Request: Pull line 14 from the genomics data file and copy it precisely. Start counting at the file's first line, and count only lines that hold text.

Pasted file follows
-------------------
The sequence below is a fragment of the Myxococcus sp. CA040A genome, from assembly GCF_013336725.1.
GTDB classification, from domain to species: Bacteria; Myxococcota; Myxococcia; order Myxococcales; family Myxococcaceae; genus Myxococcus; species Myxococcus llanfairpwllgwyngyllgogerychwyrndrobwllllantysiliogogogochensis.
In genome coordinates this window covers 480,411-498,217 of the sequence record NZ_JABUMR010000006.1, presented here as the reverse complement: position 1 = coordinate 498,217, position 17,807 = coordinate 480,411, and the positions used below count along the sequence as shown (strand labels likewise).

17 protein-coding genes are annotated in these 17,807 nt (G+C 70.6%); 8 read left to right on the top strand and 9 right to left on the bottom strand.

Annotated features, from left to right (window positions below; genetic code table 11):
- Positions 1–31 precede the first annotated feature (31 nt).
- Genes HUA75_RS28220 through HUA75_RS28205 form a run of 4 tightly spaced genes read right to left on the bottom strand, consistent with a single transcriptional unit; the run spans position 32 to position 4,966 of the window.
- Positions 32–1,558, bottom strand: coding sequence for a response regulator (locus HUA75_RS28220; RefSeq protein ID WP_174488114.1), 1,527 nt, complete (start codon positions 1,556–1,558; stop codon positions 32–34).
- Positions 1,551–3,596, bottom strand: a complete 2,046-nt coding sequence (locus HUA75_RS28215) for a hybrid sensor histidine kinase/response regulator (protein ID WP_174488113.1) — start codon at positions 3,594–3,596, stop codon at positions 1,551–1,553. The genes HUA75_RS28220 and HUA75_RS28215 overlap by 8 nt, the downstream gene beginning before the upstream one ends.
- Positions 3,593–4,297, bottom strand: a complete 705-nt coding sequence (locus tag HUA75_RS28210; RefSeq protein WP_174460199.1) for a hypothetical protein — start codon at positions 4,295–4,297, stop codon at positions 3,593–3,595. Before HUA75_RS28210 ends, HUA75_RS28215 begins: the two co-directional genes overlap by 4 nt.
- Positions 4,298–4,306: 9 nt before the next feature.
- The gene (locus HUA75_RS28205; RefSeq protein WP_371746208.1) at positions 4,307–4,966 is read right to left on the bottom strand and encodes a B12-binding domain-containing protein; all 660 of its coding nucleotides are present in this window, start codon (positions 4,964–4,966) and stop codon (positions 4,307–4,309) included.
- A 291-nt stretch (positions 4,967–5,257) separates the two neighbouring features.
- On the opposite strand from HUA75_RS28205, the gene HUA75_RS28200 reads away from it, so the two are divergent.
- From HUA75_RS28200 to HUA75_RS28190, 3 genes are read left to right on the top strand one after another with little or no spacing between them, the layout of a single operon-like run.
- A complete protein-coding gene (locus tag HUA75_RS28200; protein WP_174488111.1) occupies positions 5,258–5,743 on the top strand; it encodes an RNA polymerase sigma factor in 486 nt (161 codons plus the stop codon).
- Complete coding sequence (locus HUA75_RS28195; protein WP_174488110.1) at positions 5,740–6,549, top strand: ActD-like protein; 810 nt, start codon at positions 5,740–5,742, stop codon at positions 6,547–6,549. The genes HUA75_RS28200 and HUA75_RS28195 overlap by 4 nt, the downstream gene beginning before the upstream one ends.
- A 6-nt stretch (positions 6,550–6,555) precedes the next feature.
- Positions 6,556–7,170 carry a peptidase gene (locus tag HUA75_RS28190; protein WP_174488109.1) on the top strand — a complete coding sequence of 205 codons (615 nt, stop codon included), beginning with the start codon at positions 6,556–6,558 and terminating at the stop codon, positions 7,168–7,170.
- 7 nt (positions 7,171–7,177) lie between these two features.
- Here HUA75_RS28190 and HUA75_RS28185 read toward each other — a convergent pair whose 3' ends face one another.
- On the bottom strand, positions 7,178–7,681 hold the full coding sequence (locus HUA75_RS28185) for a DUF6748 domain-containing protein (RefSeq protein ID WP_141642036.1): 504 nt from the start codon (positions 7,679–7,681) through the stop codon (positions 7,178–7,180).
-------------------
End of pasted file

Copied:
- On the opposite strand from HUA75_RS28205, the gene HUA75_RS28200 reads away from it, so the two are divergent.